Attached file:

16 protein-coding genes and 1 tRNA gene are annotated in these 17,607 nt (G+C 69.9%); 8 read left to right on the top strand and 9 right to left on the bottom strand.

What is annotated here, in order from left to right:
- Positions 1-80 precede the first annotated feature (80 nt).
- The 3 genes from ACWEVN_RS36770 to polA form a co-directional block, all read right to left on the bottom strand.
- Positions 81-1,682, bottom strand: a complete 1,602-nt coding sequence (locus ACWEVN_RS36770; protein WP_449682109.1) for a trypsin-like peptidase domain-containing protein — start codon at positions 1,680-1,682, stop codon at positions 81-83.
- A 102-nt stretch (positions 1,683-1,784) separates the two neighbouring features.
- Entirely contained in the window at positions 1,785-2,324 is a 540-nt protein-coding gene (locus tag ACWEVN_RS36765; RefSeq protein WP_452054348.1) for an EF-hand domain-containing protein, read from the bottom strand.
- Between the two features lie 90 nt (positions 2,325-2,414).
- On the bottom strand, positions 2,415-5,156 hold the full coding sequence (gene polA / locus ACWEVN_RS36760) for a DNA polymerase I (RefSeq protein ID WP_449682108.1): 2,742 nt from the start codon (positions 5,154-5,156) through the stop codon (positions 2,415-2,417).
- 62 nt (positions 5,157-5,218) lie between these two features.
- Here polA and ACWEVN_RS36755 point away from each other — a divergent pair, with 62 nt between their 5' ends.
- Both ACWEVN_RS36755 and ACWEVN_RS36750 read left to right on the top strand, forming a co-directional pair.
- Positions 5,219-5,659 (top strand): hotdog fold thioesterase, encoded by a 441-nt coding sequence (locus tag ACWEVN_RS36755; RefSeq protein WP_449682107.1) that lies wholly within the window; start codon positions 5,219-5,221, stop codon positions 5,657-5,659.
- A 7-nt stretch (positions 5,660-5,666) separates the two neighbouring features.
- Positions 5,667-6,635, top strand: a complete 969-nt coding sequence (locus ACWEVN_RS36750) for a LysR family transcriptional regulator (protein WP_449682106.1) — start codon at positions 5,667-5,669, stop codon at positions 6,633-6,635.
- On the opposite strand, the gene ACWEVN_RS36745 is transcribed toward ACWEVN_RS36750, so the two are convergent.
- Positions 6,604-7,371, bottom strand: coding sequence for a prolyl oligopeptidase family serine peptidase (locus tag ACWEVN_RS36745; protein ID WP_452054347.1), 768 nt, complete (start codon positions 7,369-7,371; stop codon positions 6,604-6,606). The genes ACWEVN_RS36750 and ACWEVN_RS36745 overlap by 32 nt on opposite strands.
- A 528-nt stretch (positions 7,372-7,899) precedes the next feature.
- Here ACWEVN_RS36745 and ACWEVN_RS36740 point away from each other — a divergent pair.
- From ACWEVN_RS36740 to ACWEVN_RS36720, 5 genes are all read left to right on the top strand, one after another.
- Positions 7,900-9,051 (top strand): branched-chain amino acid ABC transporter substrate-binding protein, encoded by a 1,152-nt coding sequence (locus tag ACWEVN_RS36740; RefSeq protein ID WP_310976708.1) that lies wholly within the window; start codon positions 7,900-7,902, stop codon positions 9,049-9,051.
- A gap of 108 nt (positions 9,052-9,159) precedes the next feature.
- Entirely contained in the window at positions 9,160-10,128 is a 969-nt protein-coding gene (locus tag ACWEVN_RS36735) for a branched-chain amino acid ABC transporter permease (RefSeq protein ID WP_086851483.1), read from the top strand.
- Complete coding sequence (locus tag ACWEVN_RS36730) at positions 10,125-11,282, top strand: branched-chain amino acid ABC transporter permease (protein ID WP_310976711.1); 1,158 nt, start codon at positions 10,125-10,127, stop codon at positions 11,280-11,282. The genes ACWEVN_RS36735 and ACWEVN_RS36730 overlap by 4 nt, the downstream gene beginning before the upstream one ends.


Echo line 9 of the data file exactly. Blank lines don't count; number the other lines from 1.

- On the bottom strand, positions 2,415-5,156 hold the full coding sequence (gene polA / locus ACWEVN_RS36760) for a DNA polymerase I (RefSeq protein ID WP_449682108.1): 2,742 nt from the start codon (positions 5,154-5,156) through the stop codon (positions 2,415-2,417).